Tuesday, February 22, 2005

support serf to writer: a how-to

looking over this blog, a friend of mine (a former microsoft dev) suggested that a good topic would be my transition from tech support to writer. he feels that blogs should either dish out dirt or be inspirational. I'm not sure which angle he intended for this tale -- I'll use both.

this is a story about the software industry and how the field of tech support is plagued with both an undeserved negative stigma and a disconnected lack of respect. oh, and also... why I'm part of the problem.

Update: After joining Metalogix Software in 2007, I happily went back to helping people by working in the support department, so I'll have to create another entry in this series called ''and back again."

I started my career in technology working at the university of british columbia (UBC) help desk. the year was 1995 and i was a student in the faculty of arts. like so many others, i didn't know what I wanted to do when I entered university. I enjoyed reading classic literature and writing, but I didn't feel that writing was a realistic career path. after my first year, I took some time off to go traveling. eventually, I figured out that technology is my passion. the combination of technology and my arts degree turned out to be ideal -- but I'm getting ahead of myself.

in the mid-90s, the main focus of the help desk was modems. nowadays, we can fondly remember the high-pitched screech of a model handshake, but at the time, it was the bane of the support rep. I took the job because I wanted to gain some official experience - any official experience - in the 'computer industry.' at the time, most of my experience in the technology realm was creating Doom levels. just like writing, I didn't think that working on video games was a realistic career path -- I was wrong about both. I think I was making $10/hr when i started; this was less than what I was making as a lifeguard, so I certainly wasn't doing it for the money.

<how-to section>
the experience of being in arts and working at the help desk taught me an important lesson. you can easily find ways to gain experience in the field of your interest -- even if you are working or studying in a different field. while working on my arts degree, I found myself spending most of my time on my computer. I put more hours into making game levels, learning web development and FreeBSD then I did on my course work. sure, it hurt my grades, but it was my projected-based hobbies that helped me get the jobs I wanted -- this lesson served me well through the years.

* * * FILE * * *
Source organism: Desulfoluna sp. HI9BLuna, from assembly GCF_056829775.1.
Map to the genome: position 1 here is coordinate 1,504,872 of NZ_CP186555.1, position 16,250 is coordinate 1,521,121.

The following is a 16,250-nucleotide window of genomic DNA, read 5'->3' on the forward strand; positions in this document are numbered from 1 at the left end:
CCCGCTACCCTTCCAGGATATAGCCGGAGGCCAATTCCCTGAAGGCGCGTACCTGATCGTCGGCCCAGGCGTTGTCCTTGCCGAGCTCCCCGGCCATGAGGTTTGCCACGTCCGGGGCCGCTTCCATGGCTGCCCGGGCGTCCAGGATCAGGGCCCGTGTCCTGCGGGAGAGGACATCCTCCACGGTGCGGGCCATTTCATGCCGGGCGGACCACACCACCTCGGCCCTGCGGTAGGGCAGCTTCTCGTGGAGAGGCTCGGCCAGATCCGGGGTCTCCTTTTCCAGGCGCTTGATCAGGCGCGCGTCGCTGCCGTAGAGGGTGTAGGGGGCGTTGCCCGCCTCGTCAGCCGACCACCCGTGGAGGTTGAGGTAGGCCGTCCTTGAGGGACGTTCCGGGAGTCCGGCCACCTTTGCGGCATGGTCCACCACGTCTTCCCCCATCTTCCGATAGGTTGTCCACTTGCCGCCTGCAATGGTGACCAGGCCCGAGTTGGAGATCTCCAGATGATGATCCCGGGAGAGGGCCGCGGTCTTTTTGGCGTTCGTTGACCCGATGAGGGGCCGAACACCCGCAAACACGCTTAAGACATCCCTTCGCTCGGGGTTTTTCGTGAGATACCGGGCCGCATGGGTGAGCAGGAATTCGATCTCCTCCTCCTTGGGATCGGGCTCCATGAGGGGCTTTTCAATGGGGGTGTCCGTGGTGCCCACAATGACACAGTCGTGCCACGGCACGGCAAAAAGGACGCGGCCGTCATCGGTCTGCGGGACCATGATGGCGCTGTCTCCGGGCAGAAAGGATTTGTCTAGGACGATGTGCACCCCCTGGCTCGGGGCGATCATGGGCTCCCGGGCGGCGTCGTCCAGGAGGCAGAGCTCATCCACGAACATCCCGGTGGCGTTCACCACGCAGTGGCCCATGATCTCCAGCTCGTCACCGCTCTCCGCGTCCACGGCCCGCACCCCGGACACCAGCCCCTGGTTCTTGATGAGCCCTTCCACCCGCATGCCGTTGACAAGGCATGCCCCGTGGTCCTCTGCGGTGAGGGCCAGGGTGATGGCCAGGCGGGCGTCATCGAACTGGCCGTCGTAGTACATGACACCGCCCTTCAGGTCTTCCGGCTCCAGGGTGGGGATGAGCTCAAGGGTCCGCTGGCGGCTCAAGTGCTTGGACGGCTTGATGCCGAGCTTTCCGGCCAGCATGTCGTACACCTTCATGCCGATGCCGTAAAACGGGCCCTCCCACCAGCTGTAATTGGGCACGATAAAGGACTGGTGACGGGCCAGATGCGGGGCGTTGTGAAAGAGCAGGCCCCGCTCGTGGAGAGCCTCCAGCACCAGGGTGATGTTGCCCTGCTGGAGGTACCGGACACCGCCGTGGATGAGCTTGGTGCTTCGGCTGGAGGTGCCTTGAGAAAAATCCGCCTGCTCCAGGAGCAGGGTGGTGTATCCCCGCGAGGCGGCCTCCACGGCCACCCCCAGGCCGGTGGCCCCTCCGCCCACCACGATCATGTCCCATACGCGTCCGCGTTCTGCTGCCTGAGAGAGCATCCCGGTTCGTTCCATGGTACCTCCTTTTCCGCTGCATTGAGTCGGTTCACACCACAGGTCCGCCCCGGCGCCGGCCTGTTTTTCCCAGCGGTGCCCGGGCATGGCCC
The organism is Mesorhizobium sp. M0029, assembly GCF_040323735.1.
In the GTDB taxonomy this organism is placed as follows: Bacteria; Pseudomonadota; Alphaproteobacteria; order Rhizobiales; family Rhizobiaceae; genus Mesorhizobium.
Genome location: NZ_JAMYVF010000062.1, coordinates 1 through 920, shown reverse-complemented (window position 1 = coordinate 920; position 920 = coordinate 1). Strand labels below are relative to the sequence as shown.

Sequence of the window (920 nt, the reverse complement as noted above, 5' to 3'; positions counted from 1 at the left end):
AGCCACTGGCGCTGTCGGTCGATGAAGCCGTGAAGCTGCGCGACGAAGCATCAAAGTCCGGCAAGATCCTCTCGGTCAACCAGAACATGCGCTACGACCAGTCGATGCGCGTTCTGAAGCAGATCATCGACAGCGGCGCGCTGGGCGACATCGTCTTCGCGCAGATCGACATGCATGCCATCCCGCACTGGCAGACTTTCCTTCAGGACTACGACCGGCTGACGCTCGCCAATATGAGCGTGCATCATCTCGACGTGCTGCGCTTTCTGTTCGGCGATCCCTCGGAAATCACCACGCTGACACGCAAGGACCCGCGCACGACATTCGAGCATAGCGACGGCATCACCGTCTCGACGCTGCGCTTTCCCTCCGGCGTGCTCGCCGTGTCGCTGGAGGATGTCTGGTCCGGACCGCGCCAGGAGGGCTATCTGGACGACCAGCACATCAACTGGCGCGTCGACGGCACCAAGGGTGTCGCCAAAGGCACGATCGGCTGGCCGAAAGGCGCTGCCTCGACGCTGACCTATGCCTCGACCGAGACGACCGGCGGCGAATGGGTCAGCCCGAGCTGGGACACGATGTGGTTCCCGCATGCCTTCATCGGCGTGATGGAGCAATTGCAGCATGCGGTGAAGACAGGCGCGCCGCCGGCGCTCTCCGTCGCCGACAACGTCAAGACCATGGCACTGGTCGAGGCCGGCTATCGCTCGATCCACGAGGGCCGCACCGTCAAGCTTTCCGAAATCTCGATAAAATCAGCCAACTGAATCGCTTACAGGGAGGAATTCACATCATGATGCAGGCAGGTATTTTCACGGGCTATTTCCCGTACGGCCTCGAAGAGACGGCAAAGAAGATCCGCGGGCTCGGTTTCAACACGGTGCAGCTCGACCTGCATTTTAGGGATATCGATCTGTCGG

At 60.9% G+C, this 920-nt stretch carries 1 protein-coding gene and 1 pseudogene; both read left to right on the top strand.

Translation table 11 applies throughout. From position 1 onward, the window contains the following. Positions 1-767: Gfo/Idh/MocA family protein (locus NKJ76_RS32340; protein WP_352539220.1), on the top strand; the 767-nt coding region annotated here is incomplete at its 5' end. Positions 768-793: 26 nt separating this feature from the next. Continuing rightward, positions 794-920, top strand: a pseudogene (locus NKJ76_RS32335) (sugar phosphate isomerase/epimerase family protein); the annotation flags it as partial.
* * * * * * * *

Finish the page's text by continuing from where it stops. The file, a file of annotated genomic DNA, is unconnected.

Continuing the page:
</how-to section>

while working at the help desk, I discovered something interesting about myself; I am one of those rare people who actually enjoys tech support. I found the problem solving aspect cool and resolutions often came with immediate expressions of gratitude -- something that appealed to my nature as a Leo. however, even in a job that I knew was temporary, there was an obvious stigma associated with support. customers of the university ISP service would routinely mistreat the very support staff who were trying to help them through their issues. e-mails arrived with comments such as: "you're a bunch of morons who are probably still popping pimples!" it was enough to make one question their future at the help desk.

for all those people out there who have never worked in support, let me just say that it's a tough job. you have to be technically savvy and also have good soft skills. being on the front line is especially tough. phone support is the worst; it is direct enough to be insulting but lacks the interaction of a drop-in. in short, having an angry person on the phone was the worst case scenario. people on the phone expected results immediately and they were often emboldened by anonymity. at least if the person came to talk to you, they would have to have some courage to start yelling about their misbehaving 486.